Perspectives on the Protection of Cultural Heritage
On November 1, a group of WMF staff members attended a conference hosted by the Lawyers’ Committee for Cultural Heritage Preservation. The conference, titled “Monuments Men, Social Media, the Law and Cultural Heritage,” took place at Fordham University School of Law.
Throughout the event, participants shared their perspectives on the topic of protecting cultural heritage during times of armed conflict. Representing diverse professional fields, the panelists included professors, attorneys, historians, journalists, law enforcement agents, and museum curators.
The first panel of the conference focused on the systematic theft and destruction of property that occurred during World War II and the efforts of various players—most notably the men and women of the Monuments, Fine Arts and Archives division of the Allied forces, now known as the Monuments Men—to protect cultural heritage in the face of such threats. The second panel examined US policy and practice regarding looting and the restitution of stolen goods in recent conflicts, as well as the threats to cultural heritage that Syria, a 2014 Watch site, is currently facing.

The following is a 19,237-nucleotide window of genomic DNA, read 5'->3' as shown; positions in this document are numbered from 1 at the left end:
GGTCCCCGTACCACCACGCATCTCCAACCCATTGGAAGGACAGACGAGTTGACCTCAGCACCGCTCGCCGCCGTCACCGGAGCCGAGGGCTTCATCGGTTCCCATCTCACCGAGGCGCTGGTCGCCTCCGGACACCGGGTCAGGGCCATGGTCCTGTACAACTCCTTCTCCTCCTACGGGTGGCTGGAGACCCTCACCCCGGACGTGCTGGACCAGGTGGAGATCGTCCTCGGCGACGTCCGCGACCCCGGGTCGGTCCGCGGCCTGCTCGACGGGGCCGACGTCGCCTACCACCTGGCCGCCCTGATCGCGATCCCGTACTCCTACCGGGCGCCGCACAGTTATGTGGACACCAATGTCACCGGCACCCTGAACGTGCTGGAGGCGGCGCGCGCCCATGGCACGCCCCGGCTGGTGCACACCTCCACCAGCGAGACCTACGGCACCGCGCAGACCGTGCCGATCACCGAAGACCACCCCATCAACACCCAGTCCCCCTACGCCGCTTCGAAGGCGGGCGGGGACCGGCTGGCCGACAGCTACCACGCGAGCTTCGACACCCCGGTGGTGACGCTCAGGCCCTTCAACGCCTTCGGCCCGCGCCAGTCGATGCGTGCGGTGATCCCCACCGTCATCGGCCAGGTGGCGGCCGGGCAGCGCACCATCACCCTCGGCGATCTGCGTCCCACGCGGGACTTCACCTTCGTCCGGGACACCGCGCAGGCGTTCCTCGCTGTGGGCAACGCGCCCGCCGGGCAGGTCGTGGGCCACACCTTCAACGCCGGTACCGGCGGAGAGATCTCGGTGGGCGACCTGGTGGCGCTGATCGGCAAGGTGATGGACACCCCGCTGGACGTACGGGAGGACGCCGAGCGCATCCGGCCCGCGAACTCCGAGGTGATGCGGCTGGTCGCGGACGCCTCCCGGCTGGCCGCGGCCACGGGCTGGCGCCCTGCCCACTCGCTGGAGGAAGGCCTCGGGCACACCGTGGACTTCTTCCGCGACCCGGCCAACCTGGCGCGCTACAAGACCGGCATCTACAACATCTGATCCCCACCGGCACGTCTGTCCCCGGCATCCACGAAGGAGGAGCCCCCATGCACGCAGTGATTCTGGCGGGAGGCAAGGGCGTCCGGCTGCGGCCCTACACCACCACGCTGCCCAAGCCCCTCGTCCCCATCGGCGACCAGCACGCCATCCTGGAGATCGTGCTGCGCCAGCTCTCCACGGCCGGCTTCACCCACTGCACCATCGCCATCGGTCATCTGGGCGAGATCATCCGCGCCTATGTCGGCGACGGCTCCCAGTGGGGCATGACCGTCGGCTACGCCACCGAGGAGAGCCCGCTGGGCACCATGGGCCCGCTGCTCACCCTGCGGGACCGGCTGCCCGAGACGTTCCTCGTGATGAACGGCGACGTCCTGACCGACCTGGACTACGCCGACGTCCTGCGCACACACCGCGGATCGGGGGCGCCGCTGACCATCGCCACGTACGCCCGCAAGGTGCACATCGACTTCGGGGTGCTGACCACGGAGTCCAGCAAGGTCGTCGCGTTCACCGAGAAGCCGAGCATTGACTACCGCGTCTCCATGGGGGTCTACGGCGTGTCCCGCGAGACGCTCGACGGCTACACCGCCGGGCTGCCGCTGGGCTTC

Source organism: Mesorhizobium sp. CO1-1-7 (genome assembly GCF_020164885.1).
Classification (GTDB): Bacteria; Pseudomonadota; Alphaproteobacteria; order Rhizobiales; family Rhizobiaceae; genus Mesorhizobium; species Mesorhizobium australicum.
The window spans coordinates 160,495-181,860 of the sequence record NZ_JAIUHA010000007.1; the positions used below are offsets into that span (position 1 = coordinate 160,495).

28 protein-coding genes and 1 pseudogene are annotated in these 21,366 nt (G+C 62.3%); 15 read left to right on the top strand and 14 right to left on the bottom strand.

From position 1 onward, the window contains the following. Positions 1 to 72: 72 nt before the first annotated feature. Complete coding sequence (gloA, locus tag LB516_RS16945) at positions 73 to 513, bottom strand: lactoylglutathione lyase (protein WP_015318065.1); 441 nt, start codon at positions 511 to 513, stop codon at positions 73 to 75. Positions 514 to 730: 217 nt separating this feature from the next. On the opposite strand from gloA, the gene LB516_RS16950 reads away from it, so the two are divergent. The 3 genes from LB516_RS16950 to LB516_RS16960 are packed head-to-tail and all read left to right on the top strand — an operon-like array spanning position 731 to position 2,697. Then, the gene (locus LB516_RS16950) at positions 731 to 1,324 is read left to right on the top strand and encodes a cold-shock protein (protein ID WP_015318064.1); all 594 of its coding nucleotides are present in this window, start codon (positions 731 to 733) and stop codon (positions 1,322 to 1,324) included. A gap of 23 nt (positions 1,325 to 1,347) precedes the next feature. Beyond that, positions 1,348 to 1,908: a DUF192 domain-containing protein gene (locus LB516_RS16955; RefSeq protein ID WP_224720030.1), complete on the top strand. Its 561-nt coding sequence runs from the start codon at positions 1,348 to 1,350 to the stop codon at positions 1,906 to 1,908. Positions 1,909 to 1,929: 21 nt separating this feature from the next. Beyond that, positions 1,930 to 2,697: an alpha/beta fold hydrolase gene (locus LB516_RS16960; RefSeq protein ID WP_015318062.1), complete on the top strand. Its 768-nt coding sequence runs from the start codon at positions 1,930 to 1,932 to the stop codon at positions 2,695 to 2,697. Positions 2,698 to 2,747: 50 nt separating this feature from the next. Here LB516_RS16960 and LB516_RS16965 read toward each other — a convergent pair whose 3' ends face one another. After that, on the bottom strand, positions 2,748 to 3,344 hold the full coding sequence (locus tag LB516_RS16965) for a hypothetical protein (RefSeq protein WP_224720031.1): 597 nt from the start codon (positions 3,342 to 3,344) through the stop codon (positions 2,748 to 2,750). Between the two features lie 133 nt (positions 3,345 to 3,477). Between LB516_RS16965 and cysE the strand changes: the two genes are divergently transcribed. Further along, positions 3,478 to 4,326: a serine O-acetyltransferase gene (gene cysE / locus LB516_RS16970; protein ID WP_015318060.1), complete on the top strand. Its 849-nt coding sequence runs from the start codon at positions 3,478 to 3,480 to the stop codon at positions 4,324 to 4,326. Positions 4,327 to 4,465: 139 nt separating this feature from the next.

The second half of the conference highlighted the ways in which both government and private institutions are currently working to prevent the trade of looted objects and to continue the restitution of goods plundered during WWII. The discussion also investigated the ways in which organizations can use media to raise awareness of and reduce cultural heritage loss by making the topic accessible to a wider audience.
Acclaimed authors Lynn H. Nicholas (The Rape of Europa) and Robert Edsel (Monuments Men) discussed the research that went into their respective works and the significance of their subject matter in terms of history and the present day. Edsel concluded the conference expressing his own wish that the soon-to-be released film adaptation of his book will help spread awareness of the importance of preserving cultural heritage, and will encourage the continuing restitution of objects that went missing during WWII.